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Table of Contents    
LETTER TO EDITOR
Year : 2021  |  Volume : 69  |  Issue : 2  |  Page : 524-525

Nutritional Management of Diencephalic Syndrome: A Case Series


1 Division of Pediatric Oncology, Department of Medical Oncology, Tata Memorial Hospital, Mumbai, Maharashtra, India
2 Division of Pediatric Oncology, Department of Medical Oncology, Tata Memorial Hospital; Department of Medical Oncology, Homi Bhabha National Institute, Mumbai, Maharashtra, India

Date of Submission21-Jun-2020
Date of Decision04-Aug-2020
Date of Acceptance12-Dec-2020
Date of Web Publication24-Apr-2021

Correspondence Address:
Maya Prasad
Division of Pediatric Oncology, Tata Memorial Hospital, Dr. Ernest Borges Road, Parel, Mumbai - 400 012, Maharashtra
India
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Source of Support: None, Conflict of Interest: None


DOI: 10.4103/0028-3886.314587

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How to cite this article:
Chheda E, Vora S, Prasad M. Nutritional Management of Diencephalic Syndrome: A Case Series. Neurol India 2021;69:524-5

How to cite this URL:
Chheda E, Vora S, Prasad M. Nutritional Management of Diencephalic Syndrome: A Case Series. Neurol India [serial online] 2021 [cited 2021 May 15];69:524-5. Available from: https://www.neurologyindia.com/text.asp?2021/69/2/524/314587




Sir,

Diencephalic syndrome (DS), or Russell's syndrome, is a rare cause of failure to thrive in early childhood that is associated with severe emaciation despite normal calorie intake.[1] The clinical presentation is characterized by hyper-alertness, hyperkinesia, euphoria, nystagmus, hydrocephalus, visual field defects, optic pallor, and emesis.[2],[3] Generally, successful treatment of the tumor results in normalization of growth and endocrine function.[1] The authors report four cases of DS and their experience with the nutritional management of DS in a tertiary care center. Clinical and anthropometry data were extracted from case files, electronic medical records and nutrition databases. All children underwent complete age-appropriate endocrine, ophthalmic and radiological evaluation. Complete surgical excision was done where feasible. Children with inoperable or incompletely excised tumors received institutional chemotherapy owing to young age.[4] Patients received aggressive nutritional intervention, follow-up and rehabilitation as per SIOP PODC algorithm.[5] All four children received nasogastric tube (NGT) feedings along with a balanced, nutrient-dense oral diet. Energy and protein were calculated at baseline and periodically thereafter. In spite of receiving more than 100% of the nutrient requirement, weight gain varied between patients, possibly related to decrease in tumor size or pressure effects. [Table 1] enlists the details of nutrition intervention and anthropometric measurements of the four children. At the end of treatment, there was a neurological improvement in the form of improved mood, cognition and gradual achievement of previously delayed motor milestones. Although nutrition intervention was started early on for all four children, the response was noted only after the tumor started reducing in size. Patients 1 and 2 had early and sustained clinical and nutritional improvement, whereas response in patients 3 and 4 was gradual, albeit sustained, however, the vision was static in all children due to established optic atrophy. DS is a differential diagnosis in children with failure to thrive, especially when associated with features suggestive of central nervous system tumors. Appropriate and early management of the tumor, as well as aggressive nutritional monitoring and intervention, are key to successful management of DS.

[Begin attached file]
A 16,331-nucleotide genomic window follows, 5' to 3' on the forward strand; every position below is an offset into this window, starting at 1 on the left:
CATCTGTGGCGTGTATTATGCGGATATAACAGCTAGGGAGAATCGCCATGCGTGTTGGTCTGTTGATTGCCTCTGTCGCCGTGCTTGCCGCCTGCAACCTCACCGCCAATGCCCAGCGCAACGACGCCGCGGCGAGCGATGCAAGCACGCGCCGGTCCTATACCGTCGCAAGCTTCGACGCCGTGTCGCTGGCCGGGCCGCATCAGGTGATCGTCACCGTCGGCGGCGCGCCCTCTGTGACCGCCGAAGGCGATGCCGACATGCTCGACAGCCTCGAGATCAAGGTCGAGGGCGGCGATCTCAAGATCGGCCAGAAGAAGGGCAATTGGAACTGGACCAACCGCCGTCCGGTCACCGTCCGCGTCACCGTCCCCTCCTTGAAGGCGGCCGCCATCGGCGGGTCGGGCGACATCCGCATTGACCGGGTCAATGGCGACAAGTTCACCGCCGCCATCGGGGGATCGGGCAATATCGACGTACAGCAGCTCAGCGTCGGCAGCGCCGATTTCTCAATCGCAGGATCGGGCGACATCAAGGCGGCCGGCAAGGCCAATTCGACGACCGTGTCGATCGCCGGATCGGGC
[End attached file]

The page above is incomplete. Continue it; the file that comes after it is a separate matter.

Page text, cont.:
Table 1: Nutrition status of patients at baseline, and follow-up after Intervention

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  References Top

1.
Gropman AL, Packer RJ, Nicholson HS, Vezina LG, Jakacki R, Geyer R, et al. Treatment of diencephalic syndrome with chemotherapy: Growth, tumor response, and long term control. Cancer 1998;83:166–72.  Back to cited text no. 1
    
2.
Kim A, Moon JS, Yang HR, Chang JY, Ko JS, Seo JK. Diencephalic syndrome: A frequently neglected cause of failure to thrive in infants. Korean J Pediatr 2015;58:28–32.  Back to cited text no. 2
    
3.
Stival A, Lucchesi M, Farina S, Buccoliero AM, Castiglione F, Genitori L, et al. An infant with hyperalertness, hyperkinesis, and failure to thrive: A rare diencephalic syndrome due to hypothalamic anaplastic astrocytoma. BMC Cancer 2015;15:1-5.  Back to cited text no. 3
    
4.
de Blank P, Bandopadhayay P, Haas-Kogan D, Fouladi M, Fangusaro J. Management of pediatric low-grade glioma. Curr Opin Pediatr 2019;31:21–7.  Back to cited text no. 4
    
5.
Ladas EJ, Arora B, Howard SC, Rogers PC, Mosby TT, Barr RD. A framework for adapted nutritional therapy for children with cancer in low- and middle-income countries: A report from the SIOP PODC nutrition working group. Pediatr Blood Cancer 2016;63:1339–48.  Back to cited text no. 5
    



 
 
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